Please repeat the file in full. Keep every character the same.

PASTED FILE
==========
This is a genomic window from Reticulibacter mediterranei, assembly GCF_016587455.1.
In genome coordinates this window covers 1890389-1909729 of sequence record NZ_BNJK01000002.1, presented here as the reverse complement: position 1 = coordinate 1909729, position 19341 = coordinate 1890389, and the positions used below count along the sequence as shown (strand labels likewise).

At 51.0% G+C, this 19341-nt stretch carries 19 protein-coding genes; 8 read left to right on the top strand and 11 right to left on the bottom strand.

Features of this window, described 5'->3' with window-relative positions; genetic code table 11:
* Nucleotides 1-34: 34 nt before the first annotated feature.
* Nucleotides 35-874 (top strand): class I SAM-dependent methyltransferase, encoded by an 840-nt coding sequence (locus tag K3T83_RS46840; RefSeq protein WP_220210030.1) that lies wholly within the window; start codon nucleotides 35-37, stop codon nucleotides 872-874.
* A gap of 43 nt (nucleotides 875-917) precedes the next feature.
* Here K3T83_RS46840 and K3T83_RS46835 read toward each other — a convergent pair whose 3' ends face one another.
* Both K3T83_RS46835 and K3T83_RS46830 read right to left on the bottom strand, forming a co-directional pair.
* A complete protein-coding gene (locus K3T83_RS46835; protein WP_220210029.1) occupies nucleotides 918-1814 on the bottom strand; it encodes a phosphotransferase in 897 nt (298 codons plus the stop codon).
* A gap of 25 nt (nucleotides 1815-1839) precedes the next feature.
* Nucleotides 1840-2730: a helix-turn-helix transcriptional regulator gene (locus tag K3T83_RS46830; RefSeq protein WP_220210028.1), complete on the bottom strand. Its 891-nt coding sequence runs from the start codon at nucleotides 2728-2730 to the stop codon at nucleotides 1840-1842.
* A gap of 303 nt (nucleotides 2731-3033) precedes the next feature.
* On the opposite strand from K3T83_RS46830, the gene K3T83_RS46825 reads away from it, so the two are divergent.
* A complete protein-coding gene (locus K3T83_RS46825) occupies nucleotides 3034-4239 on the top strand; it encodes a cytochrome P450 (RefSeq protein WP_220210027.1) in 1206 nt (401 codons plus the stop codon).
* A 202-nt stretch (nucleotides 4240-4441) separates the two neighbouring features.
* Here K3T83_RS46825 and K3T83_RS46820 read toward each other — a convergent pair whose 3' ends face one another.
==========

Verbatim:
This is a genomic window from Reticulibacter mediterranei, assembly GCF_016587455.1.
In genome coordinates this window covers 1890389-1909729 of sequence record NZ_BNJK01000002.1, presented here as the reverse complement: position 1 = coordinate 1909729, position 19341 = coordinate 1890389, and the positions used below count along the sequence as shown (strand labels likewise).

At 51.0% G+C, this 19341-nt stretch carries 19 protein-coding genes; 8 read left to right on the top strand and 11 right to left on the bottom strand.

Features of this window, described 5'->3' with window-relative positions; genetic code table 11:
* Nucleotides 1-34: 34 nt before the first annotated feature.
* Nucleotides 35-874 (top strand): class I SAM-dependent methyltransferase, encoded by an 840-nt coding sequence (locus tag K3T83_RS46840; RefSeq protein WP_220210030.1) that lies wholly within the window; start codon nucleotides 35-37, stop codon nucleotides 872-874.
* A gap of 43 nt (nucleotides 875-917) precedes the next feature.
* Here K3T83_RS46840 and K3T83_RS46835 read toward each other — a convergent pair whose 3' ends face one another.
* Both K3T83_RS46835 and K3T83_RS46830 read right to left on the bottom strand, forming a co-directional pair.
* A complete protein-coding gene (locus K3T83_RS46835; protein WP_220210029.1) occupies nucleotides 918-1814 on the bottom strand; it encodes a phosphotransferase in 897 nt (298 codons plus the stop codon).
* A gap of 25 nt (nucleotides 1815-1839) precedes the next feature.
* Nucleotides 1840-2730: a helix-turn-helix transcriptional regulator gene (locus tag K3T83_RS46830; RefSeq protein WP_220210028.1), complete on the bottom strand. Its 891-nt coding sequence runs from the start codon at nucleotides 2728-2730 to the stop codon at nucleotides 1840-1842.
* A gap of 303 nt (nucleotides 2731-3033) precedes the next feature.
* On the opposite strand from K3T83_RS46830, the gene K3T83_RS46825 reads away from it, so the two are divergent.
* A complete protein-coding gene (locus K3T83_RS46825) occupies nucleotides 3034-4239 on the top strand; it encodes a cytochrome P450 (RefSeq protein WP_220210027.1) in 1206 nt (401 codons plus the stop codon).
* A 202-nt stretch (nucleotides 4240-4441) separates the two neighbouring features.
* Here K3T83_RS46825 and K3T83_RS46820 read toward each other — a convergent pair whose 3' ends face one another.